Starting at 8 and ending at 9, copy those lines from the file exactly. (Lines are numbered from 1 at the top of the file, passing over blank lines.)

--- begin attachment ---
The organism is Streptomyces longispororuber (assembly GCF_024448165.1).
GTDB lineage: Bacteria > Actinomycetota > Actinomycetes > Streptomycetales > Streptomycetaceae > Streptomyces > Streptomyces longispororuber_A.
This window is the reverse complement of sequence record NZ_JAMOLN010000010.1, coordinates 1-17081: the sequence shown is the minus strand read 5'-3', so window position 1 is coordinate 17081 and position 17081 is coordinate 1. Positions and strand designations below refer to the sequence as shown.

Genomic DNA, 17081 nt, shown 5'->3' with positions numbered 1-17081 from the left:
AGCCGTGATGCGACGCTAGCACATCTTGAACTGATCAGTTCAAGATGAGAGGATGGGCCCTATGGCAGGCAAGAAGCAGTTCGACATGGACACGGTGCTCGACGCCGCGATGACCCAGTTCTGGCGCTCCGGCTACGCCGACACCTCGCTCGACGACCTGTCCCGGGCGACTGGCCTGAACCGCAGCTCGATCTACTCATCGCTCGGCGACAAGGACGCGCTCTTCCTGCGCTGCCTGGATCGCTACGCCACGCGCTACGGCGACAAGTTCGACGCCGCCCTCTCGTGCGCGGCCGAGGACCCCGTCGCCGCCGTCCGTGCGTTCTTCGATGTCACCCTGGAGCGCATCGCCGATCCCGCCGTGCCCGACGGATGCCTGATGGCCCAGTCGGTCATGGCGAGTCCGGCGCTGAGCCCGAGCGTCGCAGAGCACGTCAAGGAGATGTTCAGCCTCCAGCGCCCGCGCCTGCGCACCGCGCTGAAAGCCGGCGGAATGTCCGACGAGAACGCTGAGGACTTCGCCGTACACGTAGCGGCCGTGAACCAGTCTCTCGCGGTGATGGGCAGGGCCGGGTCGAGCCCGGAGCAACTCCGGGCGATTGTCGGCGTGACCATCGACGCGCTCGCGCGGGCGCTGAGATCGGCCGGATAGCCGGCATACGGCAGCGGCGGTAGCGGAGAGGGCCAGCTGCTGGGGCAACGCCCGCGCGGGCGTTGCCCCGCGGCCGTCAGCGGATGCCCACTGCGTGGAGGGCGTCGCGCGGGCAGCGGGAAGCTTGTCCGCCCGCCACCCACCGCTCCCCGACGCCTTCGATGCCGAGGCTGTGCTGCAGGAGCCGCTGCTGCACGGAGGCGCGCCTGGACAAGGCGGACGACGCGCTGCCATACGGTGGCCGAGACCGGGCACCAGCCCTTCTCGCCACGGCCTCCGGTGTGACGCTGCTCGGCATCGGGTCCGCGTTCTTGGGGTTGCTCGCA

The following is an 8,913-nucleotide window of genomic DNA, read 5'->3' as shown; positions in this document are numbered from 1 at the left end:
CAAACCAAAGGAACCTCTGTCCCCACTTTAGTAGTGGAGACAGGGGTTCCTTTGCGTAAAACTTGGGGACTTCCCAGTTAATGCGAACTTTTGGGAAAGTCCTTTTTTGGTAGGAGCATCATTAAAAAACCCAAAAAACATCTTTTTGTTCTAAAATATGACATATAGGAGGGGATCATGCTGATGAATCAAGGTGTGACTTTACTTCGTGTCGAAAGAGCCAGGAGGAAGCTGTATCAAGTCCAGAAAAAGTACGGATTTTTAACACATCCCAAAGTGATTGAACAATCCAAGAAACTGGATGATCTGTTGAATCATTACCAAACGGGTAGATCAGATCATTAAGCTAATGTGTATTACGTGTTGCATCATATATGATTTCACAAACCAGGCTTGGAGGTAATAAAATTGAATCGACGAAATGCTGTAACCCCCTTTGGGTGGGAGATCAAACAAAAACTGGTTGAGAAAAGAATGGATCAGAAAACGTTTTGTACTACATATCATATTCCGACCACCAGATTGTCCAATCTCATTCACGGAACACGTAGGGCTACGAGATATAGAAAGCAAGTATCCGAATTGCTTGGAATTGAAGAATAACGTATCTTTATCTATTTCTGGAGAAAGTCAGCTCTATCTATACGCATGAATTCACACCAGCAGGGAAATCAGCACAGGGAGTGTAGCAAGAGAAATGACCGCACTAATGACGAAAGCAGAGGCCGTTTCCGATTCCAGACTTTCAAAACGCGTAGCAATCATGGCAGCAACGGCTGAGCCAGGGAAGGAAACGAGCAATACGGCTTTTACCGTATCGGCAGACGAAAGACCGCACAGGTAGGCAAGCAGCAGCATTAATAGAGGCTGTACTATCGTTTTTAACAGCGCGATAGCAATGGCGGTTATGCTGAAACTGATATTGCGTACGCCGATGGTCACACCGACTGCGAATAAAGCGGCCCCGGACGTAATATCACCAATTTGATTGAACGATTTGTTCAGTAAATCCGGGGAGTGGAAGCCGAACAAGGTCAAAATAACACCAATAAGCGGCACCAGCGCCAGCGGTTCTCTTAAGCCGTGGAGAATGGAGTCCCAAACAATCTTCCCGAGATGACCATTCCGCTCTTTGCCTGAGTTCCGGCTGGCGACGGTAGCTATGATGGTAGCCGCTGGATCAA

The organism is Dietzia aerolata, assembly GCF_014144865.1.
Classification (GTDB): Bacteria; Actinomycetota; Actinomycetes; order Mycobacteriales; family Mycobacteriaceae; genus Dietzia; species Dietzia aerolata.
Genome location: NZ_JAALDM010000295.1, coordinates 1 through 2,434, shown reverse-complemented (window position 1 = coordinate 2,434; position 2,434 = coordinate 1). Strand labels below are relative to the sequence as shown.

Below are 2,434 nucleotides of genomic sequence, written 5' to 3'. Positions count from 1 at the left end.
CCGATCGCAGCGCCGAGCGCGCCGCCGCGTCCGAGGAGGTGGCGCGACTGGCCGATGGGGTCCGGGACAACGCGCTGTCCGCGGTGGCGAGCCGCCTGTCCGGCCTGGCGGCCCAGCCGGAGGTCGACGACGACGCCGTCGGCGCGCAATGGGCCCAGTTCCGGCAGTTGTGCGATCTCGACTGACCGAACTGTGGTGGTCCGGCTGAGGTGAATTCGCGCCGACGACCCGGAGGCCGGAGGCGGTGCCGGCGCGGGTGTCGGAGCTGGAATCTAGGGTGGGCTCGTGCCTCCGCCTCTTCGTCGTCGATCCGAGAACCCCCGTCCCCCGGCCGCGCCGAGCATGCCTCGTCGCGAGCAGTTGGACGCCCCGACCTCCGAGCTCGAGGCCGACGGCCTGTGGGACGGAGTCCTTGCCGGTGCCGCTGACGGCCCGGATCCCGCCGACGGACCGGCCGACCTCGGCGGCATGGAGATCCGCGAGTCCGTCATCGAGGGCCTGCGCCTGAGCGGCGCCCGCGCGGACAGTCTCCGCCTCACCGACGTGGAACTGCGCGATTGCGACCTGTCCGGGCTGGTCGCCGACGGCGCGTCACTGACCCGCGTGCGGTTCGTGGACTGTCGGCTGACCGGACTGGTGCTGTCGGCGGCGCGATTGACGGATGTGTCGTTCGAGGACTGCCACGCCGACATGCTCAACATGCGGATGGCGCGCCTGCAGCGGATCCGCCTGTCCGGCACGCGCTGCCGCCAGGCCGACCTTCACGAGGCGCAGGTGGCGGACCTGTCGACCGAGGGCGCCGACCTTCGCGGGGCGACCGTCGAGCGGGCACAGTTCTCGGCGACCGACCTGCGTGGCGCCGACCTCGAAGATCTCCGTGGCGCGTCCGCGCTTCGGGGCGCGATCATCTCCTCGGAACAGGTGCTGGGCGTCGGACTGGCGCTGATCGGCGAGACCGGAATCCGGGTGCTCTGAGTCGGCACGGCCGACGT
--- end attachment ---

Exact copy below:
The organism is Dietzia aerolata, assembly GCF_014144865.1.
Classification (GTDB): Bacteria; Actinomycetota; Actinomycetes; order Mycobacteriales; family Mycobacteriaceae; genus Dietzia; species Dietzia aerolata.